The idea of hell, of course, is a basic Christian principal. Jesus did not shy away from the subject, and neither should we. Hell is a principal that doesn’t sit well with the sentiments of modern people, but that is no reason to dismiss it anymore than we should dismiss the idea of disease just because we don’t like it. We dismiss it only to our detriment.

One interesting quirk about this parable is that two of the characters are named (Abraham and Lazarus), and one character is not named (the rich man). Keller says this parable is the only one in which Jesus named any of the characters. (I didn’t double check him on that.)

In Hebrew culture, even more than in our day, names were intimately connected to the identify of a person. In this parable, Lazarus is identified by name, but the rich man remains anonymous. He has lost his identity. Why is that? And how does that relate to understanding our own hearts?

The fact that Jesus named characters, but he didn’t name all the characters, is a window into understanding the parable and understanding our own hearts.

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A Remedy for the Utter Loneliness of the Human Condition

November 14, 2017

Depositphotos Image ID: 5949233 Copyright: olly18

Have you ever felt like nobody gets you? Nobody understands who you really are?

First of all, congratulations, because you are being honest. It’s uncomfortable to be that honest. That kind of honesty is hard to face. Most of us would rather pretend it isn’t so, because facing it is like facing a yawning gulf. But the disconnect is there between what we wish and the way things are. It doesn’t go away… if we are honest.

We often feel and know deep down that no one really gets me. Not even my family or closest friends.

We sometimes feel as if everyone else “gets it” (this thing we philosophically call life) but us. Perhaps, everyone else is connected in a way that I am not. Nothing feels more isolating or lonely than feeling disconnected and alone.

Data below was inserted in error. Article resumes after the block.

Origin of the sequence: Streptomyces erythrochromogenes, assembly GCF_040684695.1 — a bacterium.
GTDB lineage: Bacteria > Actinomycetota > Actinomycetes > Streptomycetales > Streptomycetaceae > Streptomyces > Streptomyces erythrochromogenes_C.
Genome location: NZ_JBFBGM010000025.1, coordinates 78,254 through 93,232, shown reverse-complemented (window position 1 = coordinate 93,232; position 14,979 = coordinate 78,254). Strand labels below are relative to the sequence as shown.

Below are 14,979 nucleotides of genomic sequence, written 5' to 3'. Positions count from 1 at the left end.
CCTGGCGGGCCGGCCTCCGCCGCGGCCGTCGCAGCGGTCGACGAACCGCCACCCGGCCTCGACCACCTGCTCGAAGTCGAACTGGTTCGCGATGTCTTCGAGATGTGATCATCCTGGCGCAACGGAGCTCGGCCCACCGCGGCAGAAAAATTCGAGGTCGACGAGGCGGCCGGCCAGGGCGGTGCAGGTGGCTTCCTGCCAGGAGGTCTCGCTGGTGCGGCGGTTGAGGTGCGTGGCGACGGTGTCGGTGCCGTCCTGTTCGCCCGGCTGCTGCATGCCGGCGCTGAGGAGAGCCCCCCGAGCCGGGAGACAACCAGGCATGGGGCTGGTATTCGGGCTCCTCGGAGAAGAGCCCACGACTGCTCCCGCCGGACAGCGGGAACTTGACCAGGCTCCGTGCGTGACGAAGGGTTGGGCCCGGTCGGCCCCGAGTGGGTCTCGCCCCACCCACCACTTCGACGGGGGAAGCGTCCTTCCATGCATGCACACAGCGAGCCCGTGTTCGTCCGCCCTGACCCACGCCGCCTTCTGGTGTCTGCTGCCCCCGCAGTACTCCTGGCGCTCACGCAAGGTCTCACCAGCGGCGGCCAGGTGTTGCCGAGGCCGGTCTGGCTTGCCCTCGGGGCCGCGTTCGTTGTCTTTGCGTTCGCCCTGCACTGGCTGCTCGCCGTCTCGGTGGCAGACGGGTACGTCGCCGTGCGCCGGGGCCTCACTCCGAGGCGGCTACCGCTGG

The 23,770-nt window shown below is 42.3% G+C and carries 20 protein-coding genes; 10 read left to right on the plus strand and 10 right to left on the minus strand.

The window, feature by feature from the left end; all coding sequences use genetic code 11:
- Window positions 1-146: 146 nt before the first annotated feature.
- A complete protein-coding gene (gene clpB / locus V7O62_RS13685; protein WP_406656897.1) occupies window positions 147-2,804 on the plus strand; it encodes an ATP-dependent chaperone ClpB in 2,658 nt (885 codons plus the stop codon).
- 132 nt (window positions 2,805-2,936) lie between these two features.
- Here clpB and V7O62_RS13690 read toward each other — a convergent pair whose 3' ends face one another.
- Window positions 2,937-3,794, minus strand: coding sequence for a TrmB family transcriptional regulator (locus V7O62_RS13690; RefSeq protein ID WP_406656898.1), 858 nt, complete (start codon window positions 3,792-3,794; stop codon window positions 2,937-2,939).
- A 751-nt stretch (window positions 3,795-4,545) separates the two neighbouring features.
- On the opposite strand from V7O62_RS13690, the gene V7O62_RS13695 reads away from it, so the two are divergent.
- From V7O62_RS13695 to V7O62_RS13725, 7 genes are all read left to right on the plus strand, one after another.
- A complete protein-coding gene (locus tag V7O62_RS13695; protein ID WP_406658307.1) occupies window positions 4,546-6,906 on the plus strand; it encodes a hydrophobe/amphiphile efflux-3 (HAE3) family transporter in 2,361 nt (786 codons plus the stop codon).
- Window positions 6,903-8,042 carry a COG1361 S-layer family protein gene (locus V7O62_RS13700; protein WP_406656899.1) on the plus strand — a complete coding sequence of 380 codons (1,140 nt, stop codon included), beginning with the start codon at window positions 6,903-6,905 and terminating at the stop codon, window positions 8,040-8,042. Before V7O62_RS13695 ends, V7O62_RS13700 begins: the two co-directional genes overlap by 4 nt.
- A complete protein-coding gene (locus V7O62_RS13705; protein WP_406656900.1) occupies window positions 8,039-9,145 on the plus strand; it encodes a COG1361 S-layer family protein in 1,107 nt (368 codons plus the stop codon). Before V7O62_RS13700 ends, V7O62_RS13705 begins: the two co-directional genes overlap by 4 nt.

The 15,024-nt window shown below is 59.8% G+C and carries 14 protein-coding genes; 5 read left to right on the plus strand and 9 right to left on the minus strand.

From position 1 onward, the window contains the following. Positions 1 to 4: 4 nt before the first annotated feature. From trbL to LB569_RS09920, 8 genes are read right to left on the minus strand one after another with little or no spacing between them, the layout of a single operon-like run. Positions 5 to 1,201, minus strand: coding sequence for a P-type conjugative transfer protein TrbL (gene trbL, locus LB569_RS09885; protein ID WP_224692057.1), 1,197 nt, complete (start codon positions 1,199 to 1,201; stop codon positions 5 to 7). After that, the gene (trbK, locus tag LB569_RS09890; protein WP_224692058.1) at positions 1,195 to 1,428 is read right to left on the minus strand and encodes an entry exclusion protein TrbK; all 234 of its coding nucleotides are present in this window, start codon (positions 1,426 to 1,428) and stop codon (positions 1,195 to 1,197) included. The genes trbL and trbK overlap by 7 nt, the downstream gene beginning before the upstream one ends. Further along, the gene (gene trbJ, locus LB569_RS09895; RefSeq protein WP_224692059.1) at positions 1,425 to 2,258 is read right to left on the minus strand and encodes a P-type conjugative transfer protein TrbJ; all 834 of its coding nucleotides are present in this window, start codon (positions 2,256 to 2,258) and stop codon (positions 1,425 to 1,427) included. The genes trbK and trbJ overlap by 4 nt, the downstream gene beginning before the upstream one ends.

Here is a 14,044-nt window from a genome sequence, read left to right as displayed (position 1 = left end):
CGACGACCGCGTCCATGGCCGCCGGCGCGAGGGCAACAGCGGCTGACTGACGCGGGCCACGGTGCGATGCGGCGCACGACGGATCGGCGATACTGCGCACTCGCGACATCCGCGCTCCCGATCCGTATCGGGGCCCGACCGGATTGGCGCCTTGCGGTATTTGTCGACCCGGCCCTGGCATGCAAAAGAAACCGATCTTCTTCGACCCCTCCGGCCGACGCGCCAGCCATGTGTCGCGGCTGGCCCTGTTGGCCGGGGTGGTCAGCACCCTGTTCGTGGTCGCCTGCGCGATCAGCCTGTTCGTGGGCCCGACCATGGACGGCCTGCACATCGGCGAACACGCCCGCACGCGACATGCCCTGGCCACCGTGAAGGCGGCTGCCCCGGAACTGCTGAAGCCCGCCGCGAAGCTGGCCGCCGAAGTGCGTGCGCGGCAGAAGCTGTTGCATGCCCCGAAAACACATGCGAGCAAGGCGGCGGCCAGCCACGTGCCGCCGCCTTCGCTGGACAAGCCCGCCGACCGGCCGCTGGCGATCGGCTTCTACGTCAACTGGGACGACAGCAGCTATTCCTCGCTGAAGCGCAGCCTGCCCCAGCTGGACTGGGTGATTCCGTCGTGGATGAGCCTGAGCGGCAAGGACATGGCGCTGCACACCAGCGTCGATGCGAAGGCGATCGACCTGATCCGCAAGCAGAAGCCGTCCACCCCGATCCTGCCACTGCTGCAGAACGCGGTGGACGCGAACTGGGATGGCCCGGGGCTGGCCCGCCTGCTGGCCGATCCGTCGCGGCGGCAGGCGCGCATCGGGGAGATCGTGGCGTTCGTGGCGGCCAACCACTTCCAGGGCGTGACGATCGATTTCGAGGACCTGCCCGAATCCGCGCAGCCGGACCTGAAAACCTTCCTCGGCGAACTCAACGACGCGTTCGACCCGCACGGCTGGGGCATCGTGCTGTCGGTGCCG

More important than the first point, though, we are not alone. This is the human condition if we are being brutally honest with ourselves. There is a little relief in realizing that, but we still can’t escape the reality of it, and we shouldn’t try… if that is the reality.

What good does it do us to pretend in the end? But is this the ultimate end to which we are doomed to realize?

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Prayer That Is Not Over Matched by Every Buzzing Fly

November 14, 2017

Depositphotos Image ID: 130894040 Copyright: SIphotography

John Newton, who wrote Amazing Grace, said this about prayer in a letter to a friend:

Our ability to pray is so weak that, if we are sitting in a room trying to pray, we are over matched by the buzzing of a fly.

Tim Keller says that prayer is hard for us for a number of reasons, not the least of which is that we have “distance” from God is the due to the fact that we live in a physical world, while God does not. We are absorbed by the physicality of the world in such a way that is hard for us to contact to a non-physical God. What, then, is prayer that we can engage in it, engage God and overcome the obstacles that get in the way?